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Bamboo and Blood

I picked up James Church's novel, Bamboo and Blood, because the cover looked like winter.

This was a strange book. On the back cover (I think) one of the blurbs compared it to film noir and detective stories with hardboiled detectives like Sam Spade. Some of the dialogue reminded me of books like The Maltese Falcon, but honestly it was more akin to watching a David Mamet movie - through frosted glass.

The book is set in North Korea, in winter, although a part of the "action" happens in Geneva, Switzerland. It's a cold and starving story, with not much action. Even though it was odd, I wanted to read it to the end and find out what happened. Each time I thought maybe I was understanding the story, another twist occurred.

One unexpected benefit to reading this book was that it made me very curious about North Korea, so I spent some time looking through atlasses and reading articles on the internet about North and South Korea.

If another "Detective O" story by James Church comes my way, I'm sure I'll read it - especially if it has an interesting cover.


Tuesday, December 16, 2008

Green and red lights

Last year I found green light bulbs and red light bulbs at Piggly Wiggly. I think they were $1 each. We put them in all the outbuilding porch lights and enjoyed them through the month of December. I was afraid they looked tacky, so I asked all my neighbors if they were okay with them, and they all (out of kindness, I'm sure, because we are blessed with great neighbors!) said they liked the lights.

David put them all up for me this year, and I hate to admit that they are my favorite decoration. They look so pretty when it's totally dark and I can see them from the windows of the family room and kitchen. It's a cheap thrill.


Monday, December 15, 2008

'Tis the season to negotiate

Mid-December in our house is when the children come to me and ask when their Christmas break begins. They get the kitchen calendar and the lesson-plan book and start their arguments or negotiations.

They begin with pointing out how much school work they have completed. I respond by showing how much is left to complete by the end of our academic year.

They move on to how much potential help they could be with housework if they had no school work. I remind them that this year is a calm year for us. For the first time in three years we are not moving; our home is not on a Christmas tour of homes; we are not hosting the annual Christmas night dinner for the extended family. And this year is an off-year for our big Christmas cookie bake. (We only bake dozens and dozens of cookies to give away every other year.)

Finally, because they know that from my point of view this is the weakest argument, they list everyone they know who is already out for Christmas break.

The end result is that the timing of the break remains the same: December 19 will be our last day of school work, and we will resume our studies on January 5. However, I agree to less daily work - only math and reading. And for reading, instead of their assigned literature they can read Christmas books. They may sleep in late this week, but they have to complete their work before 2:00 p.m. each day.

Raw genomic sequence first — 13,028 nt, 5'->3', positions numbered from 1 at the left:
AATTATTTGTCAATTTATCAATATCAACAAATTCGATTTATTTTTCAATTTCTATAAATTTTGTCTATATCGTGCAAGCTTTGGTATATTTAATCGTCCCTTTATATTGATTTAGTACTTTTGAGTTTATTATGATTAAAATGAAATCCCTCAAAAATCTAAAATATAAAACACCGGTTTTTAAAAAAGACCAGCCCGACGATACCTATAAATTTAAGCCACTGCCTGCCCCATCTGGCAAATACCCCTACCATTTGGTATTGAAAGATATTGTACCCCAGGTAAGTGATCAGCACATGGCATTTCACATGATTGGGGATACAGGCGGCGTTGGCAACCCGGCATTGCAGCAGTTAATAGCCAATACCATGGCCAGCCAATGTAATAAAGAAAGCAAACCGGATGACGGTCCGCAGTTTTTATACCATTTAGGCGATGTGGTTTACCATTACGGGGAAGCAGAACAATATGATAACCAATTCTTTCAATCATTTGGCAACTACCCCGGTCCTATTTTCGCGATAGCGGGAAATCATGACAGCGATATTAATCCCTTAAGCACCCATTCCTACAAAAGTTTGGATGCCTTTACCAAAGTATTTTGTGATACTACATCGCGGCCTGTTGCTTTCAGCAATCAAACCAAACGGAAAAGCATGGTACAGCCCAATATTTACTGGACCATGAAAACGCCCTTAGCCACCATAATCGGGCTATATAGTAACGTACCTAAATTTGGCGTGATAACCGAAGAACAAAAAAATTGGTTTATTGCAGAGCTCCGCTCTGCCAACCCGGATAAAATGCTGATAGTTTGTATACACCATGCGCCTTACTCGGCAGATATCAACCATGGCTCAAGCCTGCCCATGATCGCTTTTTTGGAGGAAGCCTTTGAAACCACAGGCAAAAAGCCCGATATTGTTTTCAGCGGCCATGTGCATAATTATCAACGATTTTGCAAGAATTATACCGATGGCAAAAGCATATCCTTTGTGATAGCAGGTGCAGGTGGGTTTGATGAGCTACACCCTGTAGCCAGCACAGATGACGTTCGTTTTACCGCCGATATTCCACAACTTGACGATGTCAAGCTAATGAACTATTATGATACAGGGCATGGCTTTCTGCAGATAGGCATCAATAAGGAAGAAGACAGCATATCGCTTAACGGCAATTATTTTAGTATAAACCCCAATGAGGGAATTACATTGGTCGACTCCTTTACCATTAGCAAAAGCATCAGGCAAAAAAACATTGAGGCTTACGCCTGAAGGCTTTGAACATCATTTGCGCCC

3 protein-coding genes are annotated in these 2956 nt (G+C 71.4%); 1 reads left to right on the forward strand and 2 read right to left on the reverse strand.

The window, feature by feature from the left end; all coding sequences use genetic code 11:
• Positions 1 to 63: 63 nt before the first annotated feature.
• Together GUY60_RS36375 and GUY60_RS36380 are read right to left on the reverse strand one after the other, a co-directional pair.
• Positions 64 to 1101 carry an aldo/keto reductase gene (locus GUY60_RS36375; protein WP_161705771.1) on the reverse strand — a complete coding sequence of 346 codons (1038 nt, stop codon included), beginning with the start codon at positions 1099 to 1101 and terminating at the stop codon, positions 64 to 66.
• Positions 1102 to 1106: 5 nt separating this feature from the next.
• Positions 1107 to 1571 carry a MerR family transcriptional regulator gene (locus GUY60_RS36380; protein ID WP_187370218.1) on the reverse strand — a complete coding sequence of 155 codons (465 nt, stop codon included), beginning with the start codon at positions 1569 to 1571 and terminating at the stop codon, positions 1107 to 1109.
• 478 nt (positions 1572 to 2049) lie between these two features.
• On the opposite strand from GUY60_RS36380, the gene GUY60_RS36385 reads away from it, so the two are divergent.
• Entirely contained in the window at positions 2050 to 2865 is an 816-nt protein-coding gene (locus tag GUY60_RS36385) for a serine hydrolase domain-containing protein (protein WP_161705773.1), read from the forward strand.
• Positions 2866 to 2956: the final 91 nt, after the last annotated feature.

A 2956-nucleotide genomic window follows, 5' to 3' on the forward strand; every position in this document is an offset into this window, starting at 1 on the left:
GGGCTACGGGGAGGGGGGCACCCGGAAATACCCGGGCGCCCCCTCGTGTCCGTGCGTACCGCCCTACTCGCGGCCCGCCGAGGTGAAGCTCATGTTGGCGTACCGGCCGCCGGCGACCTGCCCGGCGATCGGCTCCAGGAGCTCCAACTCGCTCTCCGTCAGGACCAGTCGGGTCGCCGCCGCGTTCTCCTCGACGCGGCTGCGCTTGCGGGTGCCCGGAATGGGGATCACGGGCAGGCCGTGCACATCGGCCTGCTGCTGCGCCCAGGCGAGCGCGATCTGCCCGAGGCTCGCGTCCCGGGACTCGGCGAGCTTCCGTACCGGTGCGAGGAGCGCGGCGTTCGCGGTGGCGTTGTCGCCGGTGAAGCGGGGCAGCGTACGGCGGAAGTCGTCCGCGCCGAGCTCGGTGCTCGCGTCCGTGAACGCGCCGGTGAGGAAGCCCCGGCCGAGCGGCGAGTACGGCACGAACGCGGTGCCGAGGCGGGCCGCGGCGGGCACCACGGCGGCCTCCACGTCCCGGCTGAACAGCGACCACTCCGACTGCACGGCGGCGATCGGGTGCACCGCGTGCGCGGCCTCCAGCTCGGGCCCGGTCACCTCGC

I think we're all happy with this arrangement.


Friday, December 12, 2008

The Private Patient

I'm so glad P.D. James is still writing books. Her latest, The Private Patient just came out in November.

The story itself takes place in November and December. A tabloid journalist with unhappy childhood memories and an ugly facial scar visits a plastic surgeon and decides to have her scar removed at his stately country home private clinic instead of in London. Adam Dalgliesh and his crew are called in after she is found the morning after surgery, dead and obviously murdered. The murder appears to be an inside job, and there is more unpleasantness ahead. In the meantime, Dalgliesh is getting ready to marry Emma and other characters are progressing in relationships also.

I'm hopeful that there will be at least one or two more books by Ms. James. She's 88, and I was so excited and surprised that she wrote this one.


Sam's cake

Yesterday was Sam's birthday, but he wanted to have everyone together to celebrate with his special birthday meal and we couldn't make it happen. So today he's getting his meal (hamburgers made and cooked by Dad, potato chips, and cake made by Joan - is this not the best meal from a busy mom's point of view? And the other kids wonder why the baby of the family gets so many breaks...) and family celebration.

Joan took Sam to the grocery store and allowed him to select what he wanted for his cake. She then baked him a chocolate cake in the shape of a guitar, with chocolate frosting and pieces of Hershey's chocolate bar on it.

The chocolate eaters in this family are going to love it!

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Cat in a tree

Tom and Karin's cat, Jack, climbed up our Christmas tree and started batting ornaments off. I couldn't believe he tried to climb it. He loves to climb real trees outside, but our Christmas tree is artificial. Must be like the kids climbing those fake rock walls instead of the rock on the side of a mountain or cliff. I guess Jack just wants to keep his skills up to date.

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Our oldest Christmas ornaments